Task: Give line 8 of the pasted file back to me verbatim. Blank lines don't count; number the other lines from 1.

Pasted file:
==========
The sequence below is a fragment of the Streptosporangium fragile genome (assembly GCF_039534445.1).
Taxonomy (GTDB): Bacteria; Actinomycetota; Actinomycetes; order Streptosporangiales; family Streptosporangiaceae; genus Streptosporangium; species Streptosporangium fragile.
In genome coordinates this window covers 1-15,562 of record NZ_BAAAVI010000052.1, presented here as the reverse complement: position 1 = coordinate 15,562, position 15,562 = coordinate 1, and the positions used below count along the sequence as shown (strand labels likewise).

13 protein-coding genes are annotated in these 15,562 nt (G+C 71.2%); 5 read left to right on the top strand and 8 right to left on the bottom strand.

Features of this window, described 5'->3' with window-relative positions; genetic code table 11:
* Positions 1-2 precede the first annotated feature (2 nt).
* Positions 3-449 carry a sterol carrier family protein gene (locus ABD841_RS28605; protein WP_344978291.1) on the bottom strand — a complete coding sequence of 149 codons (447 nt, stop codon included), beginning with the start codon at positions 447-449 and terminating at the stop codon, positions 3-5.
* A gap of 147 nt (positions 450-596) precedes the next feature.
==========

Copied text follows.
* A gap of 147 nt (positions 450-596) precedes the next feature.